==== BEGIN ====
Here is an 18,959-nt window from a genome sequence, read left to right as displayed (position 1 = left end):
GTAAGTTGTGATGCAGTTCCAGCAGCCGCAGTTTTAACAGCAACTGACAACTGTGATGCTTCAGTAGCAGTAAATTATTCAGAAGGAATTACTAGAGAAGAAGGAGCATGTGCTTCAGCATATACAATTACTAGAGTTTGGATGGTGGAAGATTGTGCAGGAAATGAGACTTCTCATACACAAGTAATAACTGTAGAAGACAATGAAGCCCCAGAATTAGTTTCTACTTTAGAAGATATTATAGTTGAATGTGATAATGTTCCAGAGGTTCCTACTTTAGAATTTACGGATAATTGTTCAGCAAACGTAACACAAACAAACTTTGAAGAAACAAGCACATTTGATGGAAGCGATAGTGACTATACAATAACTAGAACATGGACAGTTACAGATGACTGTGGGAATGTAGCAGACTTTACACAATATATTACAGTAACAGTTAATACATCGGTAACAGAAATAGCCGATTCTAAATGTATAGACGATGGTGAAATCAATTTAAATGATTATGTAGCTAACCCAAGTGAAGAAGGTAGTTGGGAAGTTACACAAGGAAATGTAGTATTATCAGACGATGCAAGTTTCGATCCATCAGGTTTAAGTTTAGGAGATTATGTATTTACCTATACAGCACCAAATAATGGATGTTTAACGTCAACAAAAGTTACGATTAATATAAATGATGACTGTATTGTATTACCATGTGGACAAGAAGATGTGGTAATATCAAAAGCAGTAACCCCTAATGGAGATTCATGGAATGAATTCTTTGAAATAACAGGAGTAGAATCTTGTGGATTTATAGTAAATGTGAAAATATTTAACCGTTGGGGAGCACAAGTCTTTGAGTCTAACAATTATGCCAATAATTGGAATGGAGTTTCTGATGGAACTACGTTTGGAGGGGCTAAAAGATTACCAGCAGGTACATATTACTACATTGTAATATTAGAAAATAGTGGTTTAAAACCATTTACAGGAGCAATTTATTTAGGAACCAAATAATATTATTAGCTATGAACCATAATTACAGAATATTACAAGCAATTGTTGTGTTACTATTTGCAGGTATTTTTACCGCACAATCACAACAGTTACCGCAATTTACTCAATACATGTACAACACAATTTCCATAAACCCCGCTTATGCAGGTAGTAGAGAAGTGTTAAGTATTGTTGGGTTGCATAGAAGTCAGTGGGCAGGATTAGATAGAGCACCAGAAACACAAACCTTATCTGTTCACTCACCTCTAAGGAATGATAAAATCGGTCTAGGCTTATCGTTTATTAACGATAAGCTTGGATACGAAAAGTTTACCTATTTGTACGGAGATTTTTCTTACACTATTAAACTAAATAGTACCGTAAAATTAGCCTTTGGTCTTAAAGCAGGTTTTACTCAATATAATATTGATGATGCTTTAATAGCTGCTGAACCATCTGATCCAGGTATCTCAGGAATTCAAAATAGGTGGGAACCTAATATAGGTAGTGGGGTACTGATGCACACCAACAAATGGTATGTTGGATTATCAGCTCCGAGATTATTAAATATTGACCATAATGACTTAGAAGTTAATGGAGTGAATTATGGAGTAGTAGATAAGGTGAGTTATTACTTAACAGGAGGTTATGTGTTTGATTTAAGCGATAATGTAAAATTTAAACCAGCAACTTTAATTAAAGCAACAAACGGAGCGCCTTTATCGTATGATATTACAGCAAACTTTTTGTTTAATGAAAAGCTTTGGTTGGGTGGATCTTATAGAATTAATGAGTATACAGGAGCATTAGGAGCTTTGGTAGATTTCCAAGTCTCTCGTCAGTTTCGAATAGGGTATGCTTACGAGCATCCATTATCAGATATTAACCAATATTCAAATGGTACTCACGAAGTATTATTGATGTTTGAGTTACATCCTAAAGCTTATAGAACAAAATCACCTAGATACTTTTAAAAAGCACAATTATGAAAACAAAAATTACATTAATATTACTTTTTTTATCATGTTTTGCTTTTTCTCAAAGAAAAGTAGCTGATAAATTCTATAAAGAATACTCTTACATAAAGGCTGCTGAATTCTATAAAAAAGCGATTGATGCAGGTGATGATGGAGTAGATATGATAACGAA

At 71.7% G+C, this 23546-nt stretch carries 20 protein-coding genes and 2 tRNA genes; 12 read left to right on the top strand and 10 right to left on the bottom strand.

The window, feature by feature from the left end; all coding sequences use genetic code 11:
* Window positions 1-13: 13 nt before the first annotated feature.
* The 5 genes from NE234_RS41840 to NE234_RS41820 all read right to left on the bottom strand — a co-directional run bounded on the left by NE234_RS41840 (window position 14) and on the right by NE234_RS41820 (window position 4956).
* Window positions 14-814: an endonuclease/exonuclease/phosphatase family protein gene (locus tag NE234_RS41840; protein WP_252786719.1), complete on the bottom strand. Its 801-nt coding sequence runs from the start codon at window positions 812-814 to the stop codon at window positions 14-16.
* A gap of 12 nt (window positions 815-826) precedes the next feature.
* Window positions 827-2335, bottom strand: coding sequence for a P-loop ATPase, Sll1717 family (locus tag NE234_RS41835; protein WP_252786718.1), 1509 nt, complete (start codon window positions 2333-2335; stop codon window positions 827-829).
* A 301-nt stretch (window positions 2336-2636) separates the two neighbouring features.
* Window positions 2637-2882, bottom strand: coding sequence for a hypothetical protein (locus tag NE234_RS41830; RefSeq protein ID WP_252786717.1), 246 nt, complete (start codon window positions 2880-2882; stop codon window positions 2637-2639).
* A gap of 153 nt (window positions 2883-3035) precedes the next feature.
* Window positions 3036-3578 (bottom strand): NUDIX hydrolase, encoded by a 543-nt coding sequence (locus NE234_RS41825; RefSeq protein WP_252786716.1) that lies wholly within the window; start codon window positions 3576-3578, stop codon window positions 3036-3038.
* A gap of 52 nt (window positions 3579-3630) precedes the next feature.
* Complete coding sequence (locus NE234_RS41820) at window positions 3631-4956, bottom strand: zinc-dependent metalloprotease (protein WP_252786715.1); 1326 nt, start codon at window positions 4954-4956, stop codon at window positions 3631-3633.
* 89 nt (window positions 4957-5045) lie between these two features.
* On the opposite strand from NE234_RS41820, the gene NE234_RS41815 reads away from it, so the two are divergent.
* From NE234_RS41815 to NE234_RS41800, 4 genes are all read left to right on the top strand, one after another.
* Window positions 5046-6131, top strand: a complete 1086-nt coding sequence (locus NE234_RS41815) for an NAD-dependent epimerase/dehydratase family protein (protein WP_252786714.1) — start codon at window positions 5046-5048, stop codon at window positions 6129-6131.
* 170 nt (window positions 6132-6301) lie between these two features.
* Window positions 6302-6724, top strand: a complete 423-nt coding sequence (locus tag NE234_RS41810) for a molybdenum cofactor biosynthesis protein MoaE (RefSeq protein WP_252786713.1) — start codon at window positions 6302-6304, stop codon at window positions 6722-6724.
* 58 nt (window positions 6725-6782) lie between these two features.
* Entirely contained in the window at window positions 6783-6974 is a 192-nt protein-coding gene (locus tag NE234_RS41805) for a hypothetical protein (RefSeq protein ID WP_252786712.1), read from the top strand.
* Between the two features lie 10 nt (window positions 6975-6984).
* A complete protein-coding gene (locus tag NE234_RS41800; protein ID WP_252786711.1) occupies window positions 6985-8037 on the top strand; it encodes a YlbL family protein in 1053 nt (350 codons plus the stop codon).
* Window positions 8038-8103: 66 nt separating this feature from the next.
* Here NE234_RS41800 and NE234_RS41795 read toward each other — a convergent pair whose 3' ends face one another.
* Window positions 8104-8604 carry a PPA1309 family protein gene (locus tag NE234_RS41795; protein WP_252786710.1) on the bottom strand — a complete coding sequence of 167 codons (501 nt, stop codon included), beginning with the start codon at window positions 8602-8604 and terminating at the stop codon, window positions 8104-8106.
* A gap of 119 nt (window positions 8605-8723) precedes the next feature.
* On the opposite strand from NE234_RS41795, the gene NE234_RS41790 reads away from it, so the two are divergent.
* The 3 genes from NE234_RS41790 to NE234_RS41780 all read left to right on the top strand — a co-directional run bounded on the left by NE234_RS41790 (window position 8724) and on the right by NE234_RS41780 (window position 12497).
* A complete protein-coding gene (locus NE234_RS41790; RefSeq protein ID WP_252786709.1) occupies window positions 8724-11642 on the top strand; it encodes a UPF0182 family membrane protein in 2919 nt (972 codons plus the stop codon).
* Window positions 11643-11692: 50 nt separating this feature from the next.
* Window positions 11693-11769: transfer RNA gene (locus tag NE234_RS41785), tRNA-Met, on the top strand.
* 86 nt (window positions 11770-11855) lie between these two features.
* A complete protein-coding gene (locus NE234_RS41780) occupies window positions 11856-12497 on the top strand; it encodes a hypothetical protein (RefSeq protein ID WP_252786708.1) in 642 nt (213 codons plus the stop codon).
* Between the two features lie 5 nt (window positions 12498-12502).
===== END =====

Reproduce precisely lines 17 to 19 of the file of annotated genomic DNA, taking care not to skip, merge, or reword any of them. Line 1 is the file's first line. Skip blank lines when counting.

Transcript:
* On the opposite strand from NE234_RS41820, the gene NE234_RS41815 reads away from it, so the two are divergent.
* From NE234_RS41815 to NE234_RS41800, 4 genes are all read left to right on the top strand, one after another.
* Window positions 5046-6131, top strand: a complete 1086-nt coding sequence (locus NE234_RS41815) for an NAD-dependent epimerase/dehydratase family protein (protein WP_252786714.1) — start codon at window positions 5046-5048, stop codon at window positions 6129-6131.